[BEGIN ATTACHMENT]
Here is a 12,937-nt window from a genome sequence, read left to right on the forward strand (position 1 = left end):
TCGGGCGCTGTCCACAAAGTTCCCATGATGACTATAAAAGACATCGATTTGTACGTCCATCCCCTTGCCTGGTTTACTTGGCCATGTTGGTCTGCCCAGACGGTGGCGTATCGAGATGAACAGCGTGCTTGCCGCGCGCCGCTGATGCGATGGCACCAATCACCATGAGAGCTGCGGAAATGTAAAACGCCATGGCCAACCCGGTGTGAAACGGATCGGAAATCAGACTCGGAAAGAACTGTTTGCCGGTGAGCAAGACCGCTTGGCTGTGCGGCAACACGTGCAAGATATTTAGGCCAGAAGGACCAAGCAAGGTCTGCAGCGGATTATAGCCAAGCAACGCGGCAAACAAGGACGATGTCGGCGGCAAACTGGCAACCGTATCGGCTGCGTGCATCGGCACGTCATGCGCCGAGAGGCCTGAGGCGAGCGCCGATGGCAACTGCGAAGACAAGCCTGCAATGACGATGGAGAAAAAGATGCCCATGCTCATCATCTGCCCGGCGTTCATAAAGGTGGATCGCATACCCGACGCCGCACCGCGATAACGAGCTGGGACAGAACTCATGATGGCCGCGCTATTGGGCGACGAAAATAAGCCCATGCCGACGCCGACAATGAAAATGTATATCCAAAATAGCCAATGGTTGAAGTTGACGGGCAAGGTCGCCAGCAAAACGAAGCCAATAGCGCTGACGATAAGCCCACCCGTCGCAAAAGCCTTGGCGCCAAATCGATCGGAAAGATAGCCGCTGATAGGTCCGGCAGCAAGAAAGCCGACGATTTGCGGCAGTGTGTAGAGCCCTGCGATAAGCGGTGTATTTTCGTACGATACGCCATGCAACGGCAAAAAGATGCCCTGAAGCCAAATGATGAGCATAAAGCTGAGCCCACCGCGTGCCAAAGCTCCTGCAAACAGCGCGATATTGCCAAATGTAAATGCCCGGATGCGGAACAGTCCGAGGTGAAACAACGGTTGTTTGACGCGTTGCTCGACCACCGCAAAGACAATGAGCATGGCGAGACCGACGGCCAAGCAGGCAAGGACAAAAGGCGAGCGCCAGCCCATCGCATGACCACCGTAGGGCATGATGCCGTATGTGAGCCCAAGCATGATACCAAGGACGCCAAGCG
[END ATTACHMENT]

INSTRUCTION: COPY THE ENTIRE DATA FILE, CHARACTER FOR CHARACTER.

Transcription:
Here is a 12,937-nt window from a genome sequence, read left to right on the forward strand (position 1 = left end):
TCGGGCGCTGTCCACAAAGTTCCCATGATGACTATAAAAGACATCGATTTGTACGTCCATCCCCTTGCCTGGTTTACTTGGCCATGTTGGTCTGCCCAGACGGTGGCGTATCGAGATGAACAGCGTGCTTGCCGCGCGCCGCTGATGCGATGGCACCAATCACCATGAGAGCTGCGGAAATGTAAAACGCCATGGCCAACCCGGTGTGAAACGGATCGGAAATCAGACTCGGAAAGAACTGTTTGCCGGTGAGCAAGACCGCTTGGCTGTGCGGCAACACGTGCAAGATATTTAGGCCAGAAGGACCAAGCAAGGTCTGCAGCGGATTATAGCCAAGCAACGCGGCAAACAAGGACGATGTCGGCGGCAAACTGGCAACCGTATCGGCTGCGTGCATCGGCACGTCATGCGCCGAGAGGCCTGAGGCGAGCGCCGATGGCAACTGCGAAGACAAGCCTGCAATGACGATGGAGAAAAAGATGCCCATGCTCATCATCTGCCCGGCGTTCATAAAGGTGGATCGCATACCCGACGCCGCACCGCGATAACGAGCTGGGACAGAACTCATGATGGCCGCGCTATTGGGCGACGAAAATAAGCCCATGCCGACGCCGACAATGAAAATGTATATCCAAAATAGCCAATGGTTGAAGTTGACGGGCAAGGTCGCCAGCAAAACGAAGCCAATAGCGCTGACGATAAGCCCACCCGTCGCAAAAGCCTTGGCGCCAAATCGATCGGAAAGATAGCCGCTGATAGGTCCGGCAGCAAGAAAGCCGACGATTTGCGGCAGTGTGTAGAGCCCTGCGATAAGCGGTGTATTTTCGTACGATACGCCATGCAACGGCAAAAAGATGCCCTGAAGCCAAATGATGAGCATAAAGCTGAGCCCACCGCGTGCCAAAGCTCCTGCAAACAGCGCGATATTGCCAAATGTAAATGCCCGGATGCGGAACAGTCCGAGGTGAAACAACGGTTGTTTGACGCGTTGCTCGACCACCGCAAAGACAATGAGCATGGCGAGACCGACGGCCAAGCAGGCAAGGACAAAAGGCGAGCGCCAGCCCATCGCATGACCACCGTAGGGCATGATGCCGTATGTGAGCCCAAGCATGATACCAAGGACGCCAAGCG